embrace of practices that develop maturity) and a laxity in self-denial (their ability to say no to impulses – especially at a sacrificial level). I know what this sounds like: doctrine, discipline, self-denial … Buckley’s! It tastes terrible, but it works. Just for a minute, let’s talk about hugging. What’s in a good embrace? We begin with opening our arms in a defenseless posture. Then the arms go around; there is a mutuality of response as we move towards each other and in the amount of pressure we apply. It’s reciprocal. There’s appropriate, momentary intimacy. Then there’s a mutual unspoken signal to “break” the embrace. If the hug was wholesome, something comes away with each hugger that says “What?”... “I received something from that person and I freely gave something of myself to that person.” This is quite different from hugging someone that you don’t want to hug … like Uncle Herman … because your parents said: “You kids need to hug Uncle Herman because he’s leaving.”

He talked about us being “lights” that keep shining into the darkness with hope, and help and wholeness … about us being “branches of a vine” that keeps drawing resources and extending out, producing beautiful fruit - crop after crop, pruning after pruning. He talked about dough that would lose its flatness and rise because one How about embracing doctrine, discipline, and particle of yeast alongside a dough cell changed self-denial and being embraced by them? What’s it and then another and then another. your reaction? Uncle Herman? Buckley’s? If so, This is the kind of unstoppable, enduring we’ve missed something in our discipleship? power that I’m talking about where ordinary The Holy Spirit can help us to see that, if we let disciples did not quit doing whatever it took to doctrine, discipline and self-denial embrace us see more disciples formed, who did whatever it regularly (and we began to embrace them back), took to see more disciples formed and on it went we would see what all enduring, mature disciples until the gospel came to you and to me. Their down through the ages have seen – expanded capacities to make ongoing differences in our goal was to make joyful, enduring disciples. neighbourhoods – especially when we link up I’ve been reading about John with accountability to one another. Wesley. It encouraged me to Let’s give doctrine a new face and call it understand that Mr. Wesley “embracing Jesus’ worldview” – an embrace was discouraged from time to time with how things were that is lodged with clarity in our heads, with firm going – especially as time conviction in our hearts and with perseverance passed and the new converts in our hands and feet. That’s what a full mutual experienced what missiologists call “redemption embrace with living doctrine does. It is alive and lift”. Their children lived comfortably and with clarity in our heads, firm conviction in our their grandchildren knew little about the dynamic hearts and perseverance in our hands and feet. of the revival. Let’s do an embracing doctrine exercise with Later in his life, he wrote an intense Jesus’ worldview concerning salvation using the sermon entitled: “Causes of the Inefficacy book of Romans. In Romans 1-7, we see the of Christianity”. Methodist scholar, Randy awfulness of life apart from God, that the wages Maddox, helpfully summarizes what Wesley of sin is death, but in the middle of it, there’s preached in that sermon and wrote an article some good news … God commends His love entitled “Wesley’s Prescription for Making towards us in that while we were alienated from Disciples of Jesus Christ – Insights for the 21st Him, Christ died for us. The section ends with a description of the war within us – we don’t do Century Church”. what we know we should, and we keep doing Wesley’s sermon opens with an extended what we realize doesn’t work and then these lament – why so little global impact by final, desperate words: “Who will rescue me Christianity? Why so little impact on England from this body of death?” their nation? Why even so little fruit among With chapter eight, hope seeps into our the Methodists when they started so well? His answer … a laxity in doctrine (their embrace of hearts – there is no condemnation for those Jesus’ worldview), a laxity in discipline, (their who are in Christ Jesus. We are not slaves, but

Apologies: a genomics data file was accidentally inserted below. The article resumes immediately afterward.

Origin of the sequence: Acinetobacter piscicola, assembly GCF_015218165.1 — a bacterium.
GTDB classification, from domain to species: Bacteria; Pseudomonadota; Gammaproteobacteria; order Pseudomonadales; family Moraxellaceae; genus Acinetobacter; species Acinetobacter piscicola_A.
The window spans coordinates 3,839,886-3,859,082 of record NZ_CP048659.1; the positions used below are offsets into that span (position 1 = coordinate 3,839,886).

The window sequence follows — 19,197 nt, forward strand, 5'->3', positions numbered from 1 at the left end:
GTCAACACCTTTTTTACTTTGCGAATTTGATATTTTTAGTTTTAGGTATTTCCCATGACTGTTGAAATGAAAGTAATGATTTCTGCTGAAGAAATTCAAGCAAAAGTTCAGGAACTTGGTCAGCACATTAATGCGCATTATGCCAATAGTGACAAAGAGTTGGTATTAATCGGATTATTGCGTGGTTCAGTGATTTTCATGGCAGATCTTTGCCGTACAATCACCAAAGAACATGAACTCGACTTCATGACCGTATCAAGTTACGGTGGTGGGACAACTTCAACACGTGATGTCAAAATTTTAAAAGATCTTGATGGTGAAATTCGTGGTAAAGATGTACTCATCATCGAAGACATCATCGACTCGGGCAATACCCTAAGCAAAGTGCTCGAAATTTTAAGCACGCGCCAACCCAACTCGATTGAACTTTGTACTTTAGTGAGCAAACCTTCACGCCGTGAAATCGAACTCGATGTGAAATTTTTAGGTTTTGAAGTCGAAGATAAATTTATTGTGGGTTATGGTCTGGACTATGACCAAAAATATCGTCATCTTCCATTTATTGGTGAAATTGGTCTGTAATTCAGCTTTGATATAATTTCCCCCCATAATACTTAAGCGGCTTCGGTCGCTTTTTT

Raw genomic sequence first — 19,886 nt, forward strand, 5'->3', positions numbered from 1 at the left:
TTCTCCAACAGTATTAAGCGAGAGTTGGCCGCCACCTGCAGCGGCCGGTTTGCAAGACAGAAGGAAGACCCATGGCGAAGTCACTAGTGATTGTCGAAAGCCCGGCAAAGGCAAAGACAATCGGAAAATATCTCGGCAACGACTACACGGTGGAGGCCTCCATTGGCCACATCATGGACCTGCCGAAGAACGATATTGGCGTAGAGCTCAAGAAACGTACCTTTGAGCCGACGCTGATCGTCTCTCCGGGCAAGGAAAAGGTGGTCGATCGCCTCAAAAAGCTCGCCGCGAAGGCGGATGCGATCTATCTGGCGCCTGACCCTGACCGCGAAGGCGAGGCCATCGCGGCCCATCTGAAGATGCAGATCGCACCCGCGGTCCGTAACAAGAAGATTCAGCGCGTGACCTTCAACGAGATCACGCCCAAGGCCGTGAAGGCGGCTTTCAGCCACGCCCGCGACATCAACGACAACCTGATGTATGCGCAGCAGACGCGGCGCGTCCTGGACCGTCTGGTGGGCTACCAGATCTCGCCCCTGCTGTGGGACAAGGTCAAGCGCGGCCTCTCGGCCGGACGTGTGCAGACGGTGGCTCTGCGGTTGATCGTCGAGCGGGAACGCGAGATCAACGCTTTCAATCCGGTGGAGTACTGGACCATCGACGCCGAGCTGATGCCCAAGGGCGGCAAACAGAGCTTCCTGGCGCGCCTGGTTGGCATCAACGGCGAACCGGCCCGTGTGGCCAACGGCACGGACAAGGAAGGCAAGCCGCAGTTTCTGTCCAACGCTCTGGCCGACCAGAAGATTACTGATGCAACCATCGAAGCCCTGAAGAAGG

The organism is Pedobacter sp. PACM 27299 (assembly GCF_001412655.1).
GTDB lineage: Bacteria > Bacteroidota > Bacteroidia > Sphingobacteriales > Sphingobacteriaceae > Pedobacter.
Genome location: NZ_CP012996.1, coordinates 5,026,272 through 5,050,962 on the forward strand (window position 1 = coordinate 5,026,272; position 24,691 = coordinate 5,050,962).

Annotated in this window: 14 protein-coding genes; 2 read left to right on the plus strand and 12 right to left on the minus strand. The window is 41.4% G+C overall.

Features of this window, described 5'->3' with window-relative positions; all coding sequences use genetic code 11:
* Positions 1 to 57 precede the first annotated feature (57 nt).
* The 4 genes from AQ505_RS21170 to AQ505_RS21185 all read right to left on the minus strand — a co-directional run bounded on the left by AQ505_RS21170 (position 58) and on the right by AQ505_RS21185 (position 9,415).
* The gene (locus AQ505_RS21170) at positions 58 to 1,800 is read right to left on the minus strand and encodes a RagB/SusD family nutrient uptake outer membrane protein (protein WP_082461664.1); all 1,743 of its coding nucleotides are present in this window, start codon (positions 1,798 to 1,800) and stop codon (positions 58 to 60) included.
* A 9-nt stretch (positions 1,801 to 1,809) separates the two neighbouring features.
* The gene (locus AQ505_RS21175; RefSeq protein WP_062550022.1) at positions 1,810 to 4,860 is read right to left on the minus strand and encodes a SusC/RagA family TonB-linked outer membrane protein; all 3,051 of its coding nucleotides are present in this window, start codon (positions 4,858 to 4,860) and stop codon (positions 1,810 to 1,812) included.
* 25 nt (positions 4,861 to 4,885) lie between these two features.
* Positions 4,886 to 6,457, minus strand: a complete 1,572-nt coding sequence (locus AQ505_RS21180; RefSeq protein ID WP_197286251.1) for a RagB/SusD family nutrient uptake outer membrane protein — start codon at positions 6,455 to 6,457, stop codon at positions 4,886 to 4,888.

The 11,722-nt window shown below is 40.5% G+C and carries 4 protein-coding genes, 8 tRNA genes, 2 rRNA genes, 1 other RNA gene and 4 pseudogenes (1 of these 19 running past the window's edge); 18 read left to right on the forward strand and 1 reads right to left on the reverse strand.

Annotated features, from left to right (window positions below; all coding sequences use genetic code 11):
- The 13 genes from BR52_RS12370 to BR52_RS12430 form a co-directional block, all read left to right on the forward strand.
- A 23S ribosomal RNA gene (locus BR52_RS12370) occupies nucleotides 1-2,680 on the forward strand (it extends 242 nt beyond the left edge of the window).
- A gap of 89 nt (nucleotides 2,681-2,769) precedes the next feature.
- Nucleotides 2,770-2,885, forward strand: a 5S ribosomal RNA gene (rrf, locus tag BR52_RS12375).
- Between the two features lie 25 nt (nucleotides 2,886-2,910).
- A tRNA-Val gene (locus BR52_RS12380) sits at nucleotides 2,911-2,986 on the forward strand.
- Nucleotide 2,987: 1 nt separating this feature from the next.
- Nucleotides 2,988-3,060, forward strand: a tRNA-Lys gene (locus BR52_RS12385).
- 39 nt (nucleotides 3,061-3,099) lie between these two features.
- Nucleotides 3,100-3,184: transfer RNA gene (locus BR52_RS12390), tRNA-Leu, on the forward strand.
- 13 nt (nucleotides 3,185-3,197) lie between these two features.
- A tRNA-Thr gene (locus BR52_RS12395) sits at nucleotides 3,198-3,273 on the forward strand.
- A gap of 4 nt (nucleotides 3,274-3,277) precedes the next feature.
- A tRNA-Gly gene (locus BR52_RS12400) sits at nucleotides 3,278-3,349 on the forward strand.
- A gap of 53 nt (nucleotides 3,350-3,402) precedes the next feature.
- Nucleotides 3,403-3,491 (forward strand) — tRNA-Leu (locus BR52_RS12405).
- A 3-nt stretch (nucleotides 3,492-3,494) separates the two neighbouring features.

the Spirit testifies that we are God’s children and absolutely nothing, can separate us from the deep, passionate, sanctifying love of God through Jesus Christ our Lord. Chapter 12 takes the message from our head and heart to our hands and our feet. “Therefore in view of God’s great mercy, we are to offer ourselves as living sacrifices.” If we, as living sacrifices, don’t crawl off the altar, maturity has a chance. Joyful endurance becomes a reality rather than just a remote possibility. For example, read this passage from Romans 12:9-18 and let its worldview embrace you. Love must be sincere. Hate what is evil; cling to what is good. Be devoted to one another in love. Honor one another above yourselves. Never be lacking in zeal, but keep your spiritual fervor, serving the Lord. Be joyful in hope, patient in affliction, faithful in prayer. Share with the Lord’s people who are in need. Practice hospitality. Bless those who persecute you; bless and do not curse. Rejoice with those who rejoice; mourn with those who mourn. Live in harmony with one another. Do not be proud, but be willing to associate with people of low position. Do not be conceited. Do not repay anyone evil for evil. Be careful to do what is right in the eyes of everyone. If it is possible, as far as it depends on you, live at peace with everyone. What did you take away from it?